The vast majority of the plastic manufactured throughout the world never gets recycled. Most ends up in landfills or incinerators. What is not buried or burned gets dumped in the middle of nowhere or ends up in the water. So what’s the solution? Some believe it is recycling. But recycling alone will not eliminate plastic waste.
Plastic is a fantastic material with so many uses that it is almost hard to fathom. Just look around your home or office. Chances are you cannot count the number of things you’ll find that either contain plastic or are made entirely from it. The truth is that modern society is permeated by plastic. It is saturated with plastic, if you will.
There are those who believe the world is facing a genuine plastic crisis. There are others who don’t believe plastic waste is a big problem. Unfortunately, the debate has become politicized – just like almost everything else that makes the news. Equally unfortunate is that politics are driving decisions.
1. Recyclers Are Not the Problem
A recent article published on the GreenBiz website looks at how the corporate world is addressing the plastic crisis. There are also mentions of government efforts to reduce plastic waste. And of course, the piece references data that seems to suggest the world is doomed to utter collapse if plastic waste isn’t dealt with.
All sensationalism aside, the piece also mentions efforts by large corporations to put pressure on the recycling sector. The piece outright states that “consumer products giants such as Coca-Cola, Nestle and Colgate-Palmolive are exerting pressure on recyclers to up their game.”
The implication of that statement is that recyclers are the problem. The sentiment is one of the recycling industry not doing a good enough job at keeping plastic out of the waste stream. Nothing could be further from the truth. But that is not the half of it. Those same corporations have a responsibility as well. They need to stop producing so much plastic.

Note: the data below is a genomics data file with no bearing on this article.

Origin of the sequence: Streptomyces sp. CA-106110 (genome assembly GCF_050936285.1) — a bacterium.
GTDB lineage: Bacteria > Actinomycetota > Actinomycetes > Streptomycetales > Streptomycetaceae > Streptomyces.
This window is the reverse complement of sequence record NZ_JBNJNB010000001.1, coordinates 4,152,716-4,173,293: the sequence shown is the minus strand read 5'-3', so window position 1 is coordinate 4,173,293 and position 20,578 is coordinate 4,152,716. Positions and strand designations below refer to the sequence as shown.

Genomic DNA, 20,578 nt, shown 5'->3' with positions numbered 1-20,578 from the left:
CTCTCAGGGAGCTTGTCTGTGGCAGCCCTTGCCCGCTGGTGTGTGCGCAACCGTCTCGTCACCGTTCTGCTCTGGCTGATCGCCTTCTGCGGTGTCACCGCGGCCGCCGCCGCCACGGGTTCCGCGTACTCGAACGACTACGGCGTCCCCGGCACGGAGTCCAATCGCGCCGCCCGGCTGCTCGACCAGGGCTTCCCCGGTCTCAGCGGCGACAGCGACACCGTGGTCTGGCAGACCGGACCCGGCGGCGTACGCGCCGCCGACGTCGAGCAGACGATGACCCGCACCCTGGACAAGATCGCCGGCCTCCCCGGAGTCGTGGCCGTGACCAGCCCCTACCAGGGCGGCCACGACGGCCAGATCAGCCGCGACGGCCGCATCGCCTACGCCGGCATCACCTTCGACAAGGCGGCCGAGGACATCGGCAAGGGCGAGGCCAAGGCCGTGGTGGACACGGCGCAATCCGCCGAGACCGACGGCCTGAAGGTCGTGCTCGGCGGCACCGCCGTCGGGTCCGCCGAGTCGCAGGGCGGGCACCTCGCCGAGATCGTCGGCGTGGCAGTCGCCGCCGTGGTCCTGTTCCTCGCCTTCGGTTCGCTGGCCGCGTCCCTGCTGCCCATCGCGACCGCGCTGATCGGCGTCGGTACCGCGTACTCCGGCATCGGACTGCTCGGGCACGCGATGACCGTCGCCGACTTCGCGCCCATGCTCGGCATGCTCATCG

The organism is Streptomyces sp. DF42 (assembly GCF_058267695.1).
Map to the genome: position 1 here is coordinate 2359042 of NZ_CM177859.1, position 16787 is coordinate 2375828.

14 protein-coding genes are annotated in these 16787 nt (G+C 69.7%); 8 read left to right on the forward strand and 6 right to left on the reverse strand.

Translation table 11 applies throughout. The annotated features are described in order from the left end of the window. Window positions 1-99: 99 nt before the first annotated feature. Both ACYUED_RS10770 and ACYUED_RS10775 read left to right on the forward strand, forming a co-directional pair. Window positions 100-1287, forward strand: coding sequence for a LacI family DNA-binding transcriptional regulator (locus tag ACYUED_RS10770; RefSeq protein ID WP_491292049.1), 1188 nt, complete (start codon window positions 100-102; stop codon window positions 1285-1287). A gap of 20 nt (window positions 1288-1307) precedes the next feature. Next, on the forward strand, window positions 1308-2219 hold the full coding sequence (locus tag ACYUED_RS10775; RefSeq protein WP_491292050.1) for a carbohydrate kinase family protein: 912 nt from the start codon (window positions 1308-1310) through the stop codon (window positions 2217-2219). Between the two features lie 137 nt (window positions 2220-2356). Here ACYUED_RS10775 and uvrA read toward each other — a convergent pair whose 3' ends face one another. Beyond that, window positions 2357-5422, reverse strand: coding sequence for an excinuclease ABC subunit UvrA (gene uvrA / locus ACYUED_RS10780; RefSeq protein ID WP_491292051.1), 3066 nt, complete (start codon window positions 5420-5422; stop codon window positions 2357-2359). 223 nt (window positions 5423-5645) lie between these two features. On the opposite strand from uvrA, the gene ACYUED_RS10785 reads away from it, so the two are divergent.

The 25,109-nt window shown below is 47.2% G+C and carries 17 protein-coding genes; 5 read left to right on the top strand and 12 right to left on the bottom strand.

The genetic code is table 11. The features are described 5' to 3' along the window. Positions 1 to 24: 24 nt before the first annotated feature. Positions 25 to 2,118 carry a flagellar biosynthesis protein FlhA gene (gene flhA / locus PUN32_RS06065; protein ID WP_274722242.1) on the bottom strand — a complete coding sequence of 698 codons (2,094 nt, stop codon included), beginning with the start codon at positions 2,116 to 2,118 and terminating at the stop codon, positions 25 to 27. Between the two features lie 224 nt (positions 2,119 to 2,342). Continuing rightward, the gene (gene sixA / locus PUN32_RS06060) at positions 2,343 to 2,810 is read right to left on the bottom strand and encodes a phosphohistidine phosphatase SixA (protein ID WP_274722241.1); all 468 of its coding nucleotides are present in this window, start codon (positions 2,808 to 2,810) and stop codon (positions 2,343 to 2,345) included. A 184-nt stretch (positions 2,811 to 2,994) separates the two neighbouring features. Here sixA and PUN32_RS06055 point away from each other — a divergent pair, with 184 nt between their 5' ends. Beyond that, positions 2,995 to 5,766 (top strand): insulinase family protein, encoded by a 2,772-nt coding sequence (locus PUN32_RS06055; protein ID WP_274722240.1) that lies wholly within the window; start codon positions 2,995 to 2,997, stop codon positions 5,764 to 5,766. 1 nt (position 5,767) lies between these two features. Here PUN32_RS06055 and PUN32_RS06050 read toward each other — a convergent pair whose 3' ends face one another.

2. It’s a Money Thing
The reality of the matter is that the entire plastic waste issue is a money thing. Why don’t recyclers do more to capture post-consumer plastics? Because they cannot make a profit doing so. Recycling is a business. And if a company cannot make money, it’s not going to try. Recyclers are not going to willingly lose money in order to solve the post-consumer plastic problem.
Likewise, giant corporations rely on consumer plastics for everything from packaging to manufacturing. They do so because it makes financial sense. It is cheaper to produce plastic food packaging than to go with non-plastic materials. It is cheaper to make a cell phone case from plastic compared to metal or some other material.
Recyclers do a fine job where they can do so profitably. Tennessee-based Seraphim Plastics is an excellent example. They are one of many companies throughout the U.S. that recycle scrap plastic obtained from manufacturers, industrial producers, and so on. The scrap plastic they buy is turned into regrind and then sold back to manufacturers. Their business is profitable, efficient, and effective.
3. Pointing Fingers Doesn’t Help
If the world truly is facing a plastic waste crisis, pointing fingers is not going to help. Claiming that recyclers are not working hard enough is not only disingenuous, but it also purposely deflects from the fact that we voluntarily produce tons of plastic because it is cheap and convenient.
Recycling alone will not solve the plastic problem. If there is truly a problem that we genuinely hope to solve, we also have to stop making so much plastic. Otherwise, no amount of recycling will ever make a dent in the waste stream.